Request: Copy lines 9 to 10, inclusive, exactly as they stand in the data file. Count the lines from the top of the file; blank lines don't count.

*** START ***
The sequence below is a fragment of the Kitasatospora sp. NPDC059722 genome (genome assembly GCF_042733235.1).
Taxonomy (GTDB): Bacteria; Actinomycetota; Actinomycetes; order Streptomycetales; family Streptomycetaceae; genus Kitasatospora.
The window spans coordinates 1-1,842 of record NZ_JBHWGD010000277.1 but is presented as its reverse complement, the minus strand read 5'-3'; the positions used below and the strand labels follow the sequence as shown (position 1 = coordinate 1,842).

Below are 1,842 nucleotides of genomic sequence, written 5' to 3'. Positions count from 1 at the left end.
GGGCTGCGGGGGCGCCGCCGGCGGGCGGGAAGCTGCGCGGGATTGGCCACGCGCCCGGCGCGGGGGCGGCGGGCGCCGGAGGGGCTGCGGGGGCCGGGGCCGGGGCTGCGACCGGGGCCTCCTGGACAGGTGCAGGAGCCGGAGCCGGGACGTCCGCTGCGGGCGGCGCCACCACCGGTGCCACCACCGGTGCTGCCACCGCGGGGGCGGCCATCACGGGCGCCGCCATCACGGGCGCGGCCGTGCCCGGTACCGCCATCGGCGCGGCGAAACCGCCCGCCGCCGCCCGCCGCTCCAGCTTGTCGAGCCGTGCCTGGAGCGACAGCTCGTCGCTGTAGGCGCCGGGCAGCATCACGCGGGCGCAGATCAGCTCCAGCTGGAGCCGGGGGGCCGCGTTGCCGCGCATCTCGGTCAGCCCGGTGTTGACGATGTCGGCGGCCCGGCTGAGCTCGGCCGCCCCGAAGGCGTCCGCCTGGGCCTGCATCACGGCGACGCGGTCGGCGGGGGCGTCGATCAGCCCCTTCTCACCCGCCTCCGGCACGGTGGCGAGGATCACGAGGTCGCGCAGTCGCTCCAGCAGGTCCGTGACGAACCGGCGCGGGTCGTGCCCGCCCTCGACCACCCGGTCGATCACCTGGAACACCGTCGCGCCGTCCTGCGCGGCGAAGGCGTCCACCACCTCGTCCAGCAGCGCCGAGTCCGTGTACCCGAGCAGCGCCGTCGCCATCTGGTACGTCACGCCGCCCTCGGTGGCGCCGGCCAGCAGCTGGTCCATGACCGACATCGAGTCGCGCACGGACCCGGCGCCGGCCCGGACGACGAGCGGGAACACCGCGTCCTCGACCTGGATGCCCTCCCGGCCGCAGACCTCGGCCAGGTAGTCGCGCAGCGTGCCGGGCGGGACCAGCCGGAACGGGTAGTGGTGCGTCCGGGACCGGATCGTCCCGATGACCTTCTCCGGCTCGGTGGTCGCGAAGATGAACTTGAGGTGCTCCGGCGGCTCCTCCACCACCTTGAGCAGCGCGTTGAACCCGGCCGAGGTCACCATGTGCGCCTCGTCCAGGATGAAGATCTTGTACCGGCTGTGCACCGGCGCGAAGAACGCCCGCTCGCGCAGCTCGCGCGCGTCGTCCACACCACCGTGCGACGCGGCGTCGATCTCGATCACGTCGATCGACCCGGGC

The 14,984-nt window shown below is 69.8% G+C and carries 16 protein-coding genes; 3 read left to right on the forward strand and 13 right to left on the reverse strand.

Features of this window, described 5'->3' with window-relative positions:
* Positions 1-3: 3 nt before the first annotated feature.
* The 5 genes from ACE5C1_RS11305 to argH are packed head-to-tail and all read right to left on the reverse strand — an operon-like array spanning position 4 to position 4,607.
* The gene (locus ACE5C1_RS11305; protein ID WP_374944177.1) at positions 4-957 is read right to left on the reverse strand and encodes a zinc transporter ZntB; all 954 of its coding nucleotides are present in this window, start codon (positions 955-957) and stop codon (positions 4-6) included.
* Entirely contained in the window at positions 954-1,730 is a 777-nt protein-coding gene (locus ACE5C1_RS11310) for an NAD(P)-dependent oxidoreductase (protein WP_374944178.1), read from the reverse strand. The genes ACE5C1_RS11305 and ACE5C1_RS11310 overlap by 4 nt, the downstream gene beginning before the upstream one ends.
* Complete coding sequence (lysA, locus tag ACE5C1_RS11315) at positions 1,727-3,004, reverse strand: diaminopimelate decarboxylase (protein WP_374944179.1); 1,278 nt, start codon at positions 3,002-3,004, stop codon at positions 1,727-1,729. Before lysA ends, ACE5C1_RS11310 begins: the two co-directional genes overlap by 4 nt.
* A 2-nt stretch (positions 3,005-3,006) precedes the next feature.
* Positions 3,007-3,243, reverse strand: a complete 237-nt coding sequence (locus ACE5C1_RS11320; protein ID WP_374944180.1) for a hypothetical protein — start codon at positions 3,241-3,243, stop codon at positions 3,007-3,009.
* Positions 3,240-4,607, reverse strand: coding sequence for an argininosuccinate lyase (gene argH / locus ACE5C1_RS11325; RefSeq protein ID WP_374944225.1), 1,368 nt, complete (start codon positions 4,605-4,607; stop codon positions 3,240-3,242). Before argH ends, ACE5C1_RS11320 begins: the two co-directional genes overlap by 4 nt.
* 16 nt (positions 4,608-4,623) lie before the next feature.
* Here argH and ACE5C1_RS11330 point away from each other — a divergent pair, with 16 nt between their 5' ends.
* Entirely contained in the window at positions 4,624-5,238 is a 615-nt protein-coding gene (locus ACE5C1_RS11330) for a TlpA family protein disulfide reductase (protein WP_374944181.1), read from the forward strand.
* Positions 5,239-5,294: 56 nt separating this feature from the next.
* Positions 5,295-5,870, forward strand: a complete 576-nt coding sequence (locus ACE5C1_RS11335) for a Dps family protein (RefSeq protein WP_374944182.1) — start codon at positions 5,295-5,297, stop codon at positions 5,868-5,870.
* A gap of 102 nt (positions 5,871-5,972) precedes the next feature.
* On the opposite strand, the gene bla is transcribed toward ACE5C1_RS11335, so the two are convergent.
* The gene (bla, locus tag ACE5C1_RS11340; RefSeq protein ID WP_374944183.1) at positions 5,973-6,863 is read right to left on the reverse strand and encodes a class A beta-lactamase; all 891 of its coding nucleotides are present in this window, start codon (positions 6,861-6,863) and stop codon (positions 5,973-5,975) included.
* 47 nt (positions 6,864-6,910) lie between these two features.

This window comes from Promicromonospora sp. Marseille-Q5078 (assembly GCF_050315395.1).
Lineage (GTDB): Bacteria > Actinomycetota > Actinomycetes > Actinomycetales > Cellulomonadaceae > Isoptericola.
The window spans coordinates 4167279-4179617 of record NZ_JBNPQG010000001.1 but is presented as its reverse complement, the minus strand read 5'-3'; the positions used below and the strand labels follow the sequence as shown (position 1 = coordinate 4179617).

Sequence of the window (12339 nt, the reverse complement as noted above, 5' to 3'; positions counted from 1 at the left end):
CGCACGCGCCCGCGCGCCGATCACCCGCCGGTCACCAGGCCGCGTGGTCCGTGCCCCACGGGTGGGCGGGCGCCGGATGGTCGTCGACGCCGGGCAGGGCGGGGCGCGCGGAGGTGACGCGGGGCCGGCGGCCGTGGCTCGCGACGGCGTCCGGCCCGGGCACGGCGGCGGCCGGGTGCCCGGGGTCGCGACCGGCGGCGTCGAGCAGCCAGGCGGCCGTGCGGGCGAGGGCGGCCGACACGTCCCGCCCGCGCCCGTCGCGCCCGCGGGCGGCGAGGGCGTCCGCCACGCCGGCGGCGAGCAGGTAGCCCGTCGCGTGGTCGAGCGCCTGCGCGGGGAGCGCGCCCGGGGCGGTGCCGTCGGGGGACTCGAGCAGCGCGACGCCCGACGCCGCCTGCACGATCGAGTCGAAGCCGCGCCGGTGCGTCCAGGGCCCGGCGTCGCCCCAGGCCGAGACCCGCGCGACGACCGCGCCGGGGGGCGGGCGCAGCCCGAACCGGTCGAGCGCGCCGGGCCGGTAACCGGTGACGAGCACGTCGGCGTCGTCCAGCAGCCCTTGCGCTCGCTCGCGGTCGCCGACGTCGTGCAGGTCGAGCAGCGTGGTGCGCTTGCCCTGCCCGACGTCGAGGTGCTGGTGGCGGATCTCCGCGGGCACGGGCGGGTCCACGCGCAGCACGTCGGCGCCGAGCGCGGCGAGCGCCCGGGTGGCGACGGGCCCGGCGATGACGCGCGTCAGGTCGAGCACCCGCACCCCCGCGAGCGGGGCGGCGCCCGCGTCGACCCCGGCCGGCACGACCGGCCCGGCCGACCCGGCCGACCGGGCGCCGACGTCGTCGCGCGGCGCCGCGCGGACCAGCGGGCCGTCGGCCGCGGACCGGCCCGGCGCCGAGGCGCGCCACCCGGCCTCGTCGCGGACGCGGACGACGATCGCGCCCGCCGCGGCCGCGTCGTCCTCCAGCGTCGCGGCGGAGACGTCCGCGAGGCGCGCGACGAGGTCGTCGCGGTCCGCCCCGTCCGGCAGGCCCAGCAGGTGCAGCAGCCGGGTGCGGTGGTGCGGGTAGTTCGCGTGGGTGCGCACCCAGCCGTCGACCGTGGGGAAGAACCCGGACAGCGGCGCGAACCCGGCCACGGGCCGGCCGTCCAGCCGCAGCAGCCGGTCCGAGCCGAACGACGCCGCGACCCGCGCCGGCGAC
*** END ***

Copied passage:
* The 5 genes from ACE5C1_RS11305 to argH are packed head-to-tail and all read right to left on the reverse strand — an operon-like array spanning position 4 to position 4,607.
* The gene (locus ACE5C1_RS11305; protein ID WP_374944177.1) at positions 4-957 is read right to left on the reverse strand and encodes a zinc transporter ZntB; all 954 of its coding nucleotides are present in this window, start codon (positions 955-957) and stop codon (positions 4-6) included.